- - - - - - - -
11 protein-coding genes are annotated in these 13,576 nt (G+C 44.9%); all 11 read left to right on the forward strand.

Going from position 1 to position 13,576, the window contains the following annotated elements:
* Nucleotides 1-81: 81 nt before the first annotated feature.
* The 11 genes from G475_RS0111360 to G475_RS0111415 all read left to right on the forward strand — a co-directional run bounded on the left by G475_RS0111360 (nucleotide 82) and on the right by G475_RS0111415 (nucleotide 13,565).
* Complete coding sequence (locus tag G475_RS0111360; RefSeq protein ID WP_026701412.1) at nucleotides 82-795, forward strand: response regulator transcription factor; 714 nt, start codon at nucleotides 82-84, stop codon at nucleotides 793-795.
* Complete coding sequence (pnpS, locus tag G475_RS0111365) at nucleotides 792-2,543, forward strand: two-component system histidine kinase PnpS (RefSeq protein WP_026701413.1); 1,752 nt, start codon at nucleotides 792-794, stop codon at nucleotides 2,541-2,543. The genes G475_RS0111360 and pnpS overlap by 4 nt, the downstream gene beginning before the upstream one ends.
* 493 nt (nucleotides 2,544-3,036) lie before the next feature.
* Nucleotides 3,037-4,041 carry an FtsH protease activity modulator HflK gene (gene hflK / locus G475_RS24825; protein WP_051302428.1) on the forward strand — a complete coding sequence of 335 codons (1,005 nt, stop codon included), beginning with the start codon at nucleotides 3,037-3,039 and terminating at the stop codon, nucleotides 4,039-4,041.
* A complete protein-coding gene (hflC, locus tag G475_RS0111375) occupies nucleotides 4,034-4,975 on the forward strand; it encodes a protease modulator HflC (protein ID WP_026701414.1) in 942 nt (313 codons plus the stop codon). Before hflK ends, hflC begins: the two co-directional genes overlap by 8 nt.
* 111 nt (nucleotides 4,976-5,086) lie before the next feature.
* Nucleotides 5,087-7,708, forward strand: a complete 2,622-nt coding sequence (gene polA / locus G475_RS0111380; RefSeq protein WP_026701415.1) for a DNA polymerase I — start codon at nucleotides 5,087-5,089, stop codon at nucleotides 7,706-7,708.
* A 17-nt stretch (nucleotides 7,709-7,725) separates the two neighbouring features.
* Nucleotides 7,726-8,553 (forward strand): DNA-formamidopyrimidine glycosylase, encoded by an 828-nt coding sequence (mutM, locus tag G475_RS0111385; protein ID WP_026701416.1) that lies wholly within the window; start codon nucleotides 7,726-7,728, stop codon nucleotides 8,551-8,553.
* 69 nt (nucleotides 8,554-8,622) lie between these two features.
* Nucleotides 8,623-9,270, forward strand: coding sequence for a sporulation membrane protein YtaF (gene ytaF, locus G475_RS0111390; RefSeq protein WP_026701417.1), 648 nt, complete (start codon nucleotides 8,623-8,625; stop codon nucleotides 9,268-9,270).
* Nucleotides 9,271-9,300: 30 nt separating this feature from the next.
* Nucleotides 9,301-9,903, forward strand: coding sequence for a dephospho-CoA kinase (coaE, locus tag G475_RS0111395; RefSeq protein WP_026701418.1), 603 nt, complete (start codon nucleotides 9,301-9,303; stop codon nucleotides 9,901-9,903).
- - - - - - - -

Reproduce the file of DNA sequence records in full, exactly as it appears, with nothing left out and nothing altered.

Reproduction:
11 protein-coding genes are annotated in these 13,576 nt (G+C 44.9%); all 11 read left to right on the forward strand.

Going from position 1 to position 13,576, the window contains the following annotated elements:
* Nucleotides 1-81: 81 nt before the first annotated feature.
* The 11 genes from G475_RS0111360 to G475_RS0111415 all read left to right on the forward strand — a co-directional run bounded on the left by G475_RS0111360 (nucleotide 82) and on the right by G475_RS0111415 (nucleotide 13,565).
* Complete coding sequence (locus tag G475_RS0111360; RefSeq protein ID WP_026701412.1) at nucleotides 82-795, forward strand: response regulator transcription factor; 714 nt, start codon at nucleotides 82-84, stop codon at nucleotides 793-795.
* Complete coding sequence (pnpS, locus tag G475_RS0111365) at nucleotides 792-2,543, forward strand: two-component system histidine kinase PnpS (RefSeq protein WP_026701413.1); 1,752 nt, start codon at nucleotides 792-794, stop codon at nucleotides 2,541-2,543. The genes G475_RS0111360 and pnpS overlap by 4 nt, the downstream gene beginning before the upstream one ends.
* 493 nt (nucleotides 2,544-3,036) lie before the next feature.
* Nucleotides 3,037-4,041 carry an FtsH protease activity modulator HflK gene (gene hflK / locus G475_RS24825; protein WP_051302428.1) on the forward strand — a complete coding sequence of 335 codons (1,005 nt, stop codon included), beginning with the start codon at nucleotides 3,037-3,039 and terminating at the stop codon, nucleotides 4,039-4,041.
* A complete protein-coding gene (hflC, locus tag G475_RS0111375) occupies nucleotides 4,034-4,975 on the forward strand; it encodes a protease modulator HflC (protein ID WP_026701414.1) in 942 nt (313 codons plus the stop codon). Before hflK ends, hflC begins: the two co-directional genes overlap by 8 nt.
* 111 nt (nucleotides 4,976-5,086) lie before the next feature.
* Nucleotides 5,087-7,708, forward strand: a complete 2,622-nt coding sequence (gene polA / locus G475_RS0111380; RefSeq protein WP_026701415.1) for a DNA polymerase I — start codon at nucleotides 5,087-5,089, stop codon at nucleotides 7,706-7,708.
* A 17-nt stretch (nucleotides 7,709-7,725) separates the two neighbouring features.
* Nucleotides 7,726-8,553 (forward strand): DNA-formamidopyrimidine glycosylase, encoded by an 828-nt coding sequence (mutM, locus tag G475_RS0111385; protein ID WP_026701416.1) that lies wholly within the window; start codon nucleotides 7,726-7,728, stop codon nucleotides 8,551-8,553.
* 69 nt (nucleotides 8,554-8,622) lie between these two features.
* Nucleotides 8,623-9,270, forward strand: coding sequence for a sporulation membrane protein YtaF (gene ytaF, locus G475_RS0111390; RefSeq protein WP_026701417.1), 648 nt, complete (start codon nucleotides 8,623-8,625; stop codon nucleotides 9,268-9,270).
* Nucleotides 9,271-9,300: 30 nt separating this feature from the next.
* Nucleotides 9,301-9,903, forward strand: coding sequence for a dephospho-CoA kinase (coaE, locus tag G475_RS0111395; RefSeq protein WP_026701418.1), 603 nt, complete (start codon nucleotides 9,301-9,303; stop codon nucleotides 9,901-9,903).